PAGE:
Actors are notoriously willing to try anything, but even the most eager beaver might have done a double take at this audition notice: "One male actor with some musical ability and acting age range of 30 to 45, needed for a joint theatre/psychoneuroimmunology research project...Note: Small blood samples will be drawn for study before and after performances. Confidentiality of results guaranteed."
Geez, the casting people in this town want blood from you.
The gig in question was the male lead in a combination theatre production-experiment opening March 2 for a two-week run of mostly afternoon performances at Arizona State University's Institute for Studies in the Arts. The event itself is titled Performance-Induced Personality Transformation and Immunity. Okay, Hamlet it ain't, but you never know. Could be the big break, right?
What the event consists of is two short two-character plays, one serious and one broadly comic, in which the heart rate and cardiovascular responses of the actors will be monitored, and after which their blood will be analyzed. The premise, according to medical researcher Dr. Nicholas Hall and artistic director Dennis Calandra, is that the emotions used in acting can create physiological changes that might help patients with chronic illnesses such as cancer and AIDS.
Even when science and the arts aren't being antagonistic toward each other, they're never on better terms than wary tolerance. Yet the idea that a person's physical health is affected by his or her mental and emotional states goes back in Western medicine as far as Hippocrates and Galen. Likewise, the origin of Western drama is said to be the public funereal "orgies" of the Greeks, which were intended as a cathartic therapy for grief.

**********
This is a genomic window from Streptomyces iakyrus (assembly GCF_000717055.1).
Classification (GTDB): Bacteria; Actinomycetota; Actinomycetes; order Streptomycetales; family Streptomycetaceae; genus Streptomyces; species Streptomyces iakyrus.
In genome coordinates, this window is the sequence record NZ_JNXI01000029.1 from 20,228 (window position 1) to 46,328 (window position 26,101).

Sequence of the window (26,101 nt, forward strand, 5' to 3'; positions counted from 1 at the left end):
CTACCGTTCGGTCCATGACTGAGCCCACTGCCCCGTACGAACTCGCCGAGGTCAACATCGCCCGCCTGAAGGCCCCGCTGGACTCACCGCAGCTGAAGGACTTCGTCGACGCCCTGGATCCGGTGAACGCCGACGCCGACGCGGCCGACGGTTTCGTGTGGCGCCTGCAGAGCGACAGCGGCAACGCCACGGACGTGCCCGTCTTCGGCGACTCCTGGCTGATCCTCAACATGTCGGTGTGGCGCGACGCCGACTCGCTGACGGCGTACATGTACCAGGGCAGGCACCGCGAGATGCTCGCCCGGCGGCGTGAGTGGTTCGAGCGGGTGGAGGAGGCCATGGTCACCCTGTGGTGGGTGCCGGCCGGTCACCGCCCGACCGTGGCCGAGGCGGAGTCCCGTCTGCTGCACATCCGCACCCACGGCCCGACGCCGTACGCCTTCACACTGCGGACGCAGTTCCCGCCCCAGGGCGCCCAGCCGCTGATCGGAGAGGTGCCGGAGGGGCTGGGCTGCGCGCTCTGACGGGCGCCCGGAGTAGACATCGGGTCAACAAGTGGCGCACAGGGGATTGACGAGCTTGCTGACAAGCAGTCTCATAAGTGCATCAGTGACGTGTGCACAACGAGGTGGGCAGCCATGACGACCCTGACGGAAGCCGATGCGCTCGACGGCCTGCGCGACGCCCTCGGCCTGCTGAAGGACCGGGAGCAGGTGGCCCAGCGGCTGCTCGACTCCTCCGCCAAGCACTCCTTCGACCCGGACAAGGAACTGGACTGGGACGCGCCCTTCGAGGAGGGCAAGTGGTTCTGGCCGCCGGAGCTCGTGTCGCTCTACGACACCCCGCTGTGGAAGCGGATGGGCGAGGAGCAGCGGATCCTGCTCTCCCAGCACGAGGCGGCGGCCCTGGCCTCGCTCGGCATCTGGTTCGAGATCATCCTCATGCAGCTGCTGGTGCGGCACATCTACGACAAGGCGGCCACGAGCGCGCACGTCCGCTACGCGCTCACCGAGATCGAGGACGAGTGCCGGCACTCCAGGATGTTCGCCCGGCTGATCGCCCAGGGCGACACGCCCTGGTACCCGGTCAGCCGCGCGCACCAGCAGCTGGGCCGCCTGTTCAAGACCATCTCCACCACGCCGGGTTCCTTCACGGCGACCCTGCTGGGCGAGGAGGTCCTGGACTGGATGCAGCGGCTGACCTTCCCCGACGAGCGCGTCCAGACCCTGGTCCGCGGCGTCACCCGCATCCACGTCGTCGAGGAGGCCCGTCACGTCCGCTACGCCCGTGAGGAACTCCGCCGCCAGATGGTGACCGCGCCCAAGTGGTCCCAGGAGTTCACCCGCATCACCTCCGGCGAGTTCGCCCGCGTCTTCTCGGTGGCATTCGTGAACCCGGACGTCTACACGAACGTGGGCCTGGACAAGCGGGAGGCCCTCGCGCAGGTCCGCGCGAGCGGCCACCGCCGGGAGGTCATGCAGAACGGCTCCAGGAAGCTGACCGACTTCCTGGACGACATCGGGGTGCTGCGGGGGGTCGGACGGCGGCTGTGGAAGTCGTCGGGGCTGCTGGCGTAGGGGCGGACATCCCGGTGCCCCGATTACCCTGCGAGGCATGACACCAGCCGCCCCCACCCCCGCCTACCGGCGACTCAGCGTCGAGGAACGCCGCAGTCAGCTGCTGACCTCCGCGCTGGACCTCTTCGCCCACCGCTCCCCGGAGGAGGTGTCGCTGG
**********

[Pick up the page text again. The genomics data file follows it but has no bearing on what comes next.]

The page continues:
Somebody should get these two schools of thought together. And the ASU institute's project, a continuation of a November 1990 pilot study at the University of South Florida, is trying to do just that. The study was conceived by Hall, a researcher at the Florida university's medical school, whose previous work had shown that mental patients who suffered from multiple personality disorders underwent changes in body chemistry as they changed personalities. One woman, for instance, was shown to be physically allergic to wool in one of her personalities and not in any of the others.
"A person with Multiple Personality Disorder is ideal as a control subject for studies involving humans," Hall says, "because the body is identical ...the only thing that differs is the personality state. This woman could actually change personalities at will. I was very suspicious, particularly since now there are psychiatrists who are saying that Multiple Personality Disorder doesn't exist, that it's misdiagnosed schizophrenia, or simply acting out."
But eventually Hall determined that the terminology was irrelevant; the point was that the body chemistry did change. "Frankly," he says, "I'd be tickled pink to learn that it was just acting out, because that would mean that there is the potential for using acting skills for personality transformation."
Similarly, Calandra thought the woman's personality changes seemed like "sort of bad acting" when he viewed them on video, but he had to concede that "the blood didn't lie."
"Look, it's a fishing expedition," admits artistic director Calandra, a professor of theatre at South Florida. Then he starts talking like a scientist: We're looking for biological markers that can be used as sound dependent variables." What he means to say is that acting could be proven to be good for your health.
"If any of this is any use at all," says Calandra, "it's that you could positively affect the immune system through something like acting, the particular kind of process you go through as an actor-personality transformation."
The actors' blood samples will be shipped to the University of South Florida, where scientists will do a battery of tests, trying to determine such things as whether the performances stimulated production of beta-endorphins and heightened "pokeweed responsiveness." That could tell the scientists whether acting helps the body produce disease-fighting chemical reactions.